Oh Bagels, how I love thee! I first taught myself how to make Bagels when I decided to add on a Carrot lox breakfast bagel (maybe recipe for that coming soon too?) onto my Vegan Restaurant Menu a couple years ago. While they do take a little time and effort, they really are a fairly simple recipe. In order to get that soft, yet chewy texture of a bagel, it has to be boiled first, then baked. Typically Bagels are boiled in honey water, which is what makes them normally not fully Vegan, but I substitute the honey for half Molasses and Maple syrup and it does a beautiful job.
You do need a stand mixer for this recipe in order to make the dough, but if you are familiar with making bread doughs, than you may be able to make this recipe work mixing and kneading by hand instead. When making dough, to tell if it's been kneaded enough and is a good consistency, your dough will have a smooth surface, be slightly tacky but not sticky & most importantly when you try to pull away a piece of the dough from the dough ball, it should stretch out, not tear off right away. If it doesn't have stretch, it means it needs to be kneaded more.
Set aside a weekend afternoon to make these bagels and I promise it will be worth it. A fresh hot bagel from the oven is an absolute must! And the fun part about making bagels is you can top them with whatever you please. I usually do sesame seeds or Everything Bagel seasoning ( you can find this at Bulk Barn btw!) but there are many, many options! You could even add cinnamon and go the sweet route!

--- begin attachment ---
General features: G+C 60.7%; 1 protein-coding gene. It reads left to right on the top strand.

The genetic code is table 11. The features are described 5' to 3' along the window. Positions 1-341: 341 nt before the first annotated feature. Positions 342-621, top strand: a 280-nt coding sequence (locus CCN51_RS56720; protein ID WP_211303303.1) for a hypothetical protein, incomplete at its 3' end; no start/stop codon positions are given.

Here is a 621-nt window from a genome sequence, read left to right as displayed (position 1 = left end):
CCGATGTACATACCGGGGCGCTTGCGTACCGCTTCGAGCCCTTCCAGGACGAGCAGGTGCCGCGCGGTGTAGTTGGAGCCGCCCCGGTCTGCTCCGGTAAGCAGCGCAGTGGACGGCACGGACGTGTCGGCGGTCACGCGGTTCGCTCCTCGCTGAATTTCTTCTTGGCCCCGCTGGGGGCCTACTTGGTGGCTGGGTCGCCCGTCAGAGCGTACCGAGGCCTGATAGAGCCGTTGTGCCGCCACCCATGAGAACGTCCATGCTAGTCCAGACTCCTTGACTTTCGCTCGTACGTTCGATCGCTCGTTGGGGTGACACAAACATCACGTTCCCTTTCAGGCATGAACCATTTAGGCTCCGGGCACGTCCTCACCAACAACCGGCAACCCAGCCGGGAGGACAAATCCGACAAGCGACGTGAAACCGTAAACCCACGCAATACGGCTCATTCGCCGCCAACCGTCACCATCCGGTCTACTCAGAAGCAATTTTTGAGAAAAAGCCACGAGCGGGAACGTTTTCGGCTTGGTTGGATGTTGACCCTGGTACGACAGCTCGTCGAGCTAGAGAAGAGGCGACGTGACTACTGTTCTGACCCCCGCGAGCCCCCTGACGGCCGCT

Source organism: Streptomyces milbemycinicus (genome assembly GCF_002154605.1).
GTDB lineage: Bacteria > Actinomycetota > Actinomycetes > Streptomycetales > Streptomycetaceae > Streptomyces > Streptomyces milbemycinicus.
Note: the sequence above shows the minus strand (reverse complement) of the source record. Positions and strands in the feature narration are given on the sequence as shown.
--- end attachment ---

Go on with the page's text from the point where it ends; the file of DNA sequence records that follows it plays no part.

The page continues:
If you'd like a little video guidance on this recipe, you can find a 'Bagel' Highlight on my Instagram page here
Serves Makes 8 bagels
Prep time 15 minutes + 1 hour of rise time
Cook Time 25-30 minutes minutes
- 1 2/3 cups of warm water (110-115 degrees F)
- 2 TBSP of sugar
- 4 1/2 cups of *bread* flour
- 1 tsp of salt
- 2 TBSP of sunflower oil (or any vegetable oil)
- 2 1/2 tsp of active dry yeast (NOT instant)
- 4 quarts of water
- 1/4 cup of molasses
- 1 TBSP of pure maple syrup
Pot for boiling
A large slotted spoon or a slotted flipper
- In the bowl of your stand mixer with the dough hook attachment, pour in the warm water, then add the sugar and sprinkle the yeast on top and give a quick stir to combine it. Let it rise for about five minutes.
- In a separate medium bowl, sift the bread four and salt together
- Once the yeast has risen, add in the oil & then turn your mixer on the lowest speed.
- Begin adding the bread flour one heaping cup at a time (one after the other about 5 seconds in between each add) until it's all been added
- Then turn the speed to medium and let it combine and begin to form a dough ball & knead itself
- Turn the mixer up another speed and let it knead for about 2-3 minutes. If it's sticking to the hook too much or the sides of the bowl too much sprinkle in about 1/2 a TBSP of flour extra
- Once your dough has kneaded into a soft dough ball, take it out of the mixing bowl just to grease the bowl (with spray oil or any type of oil), then put it back in, cover with saran wrap and let it rise in a warm place for one hour.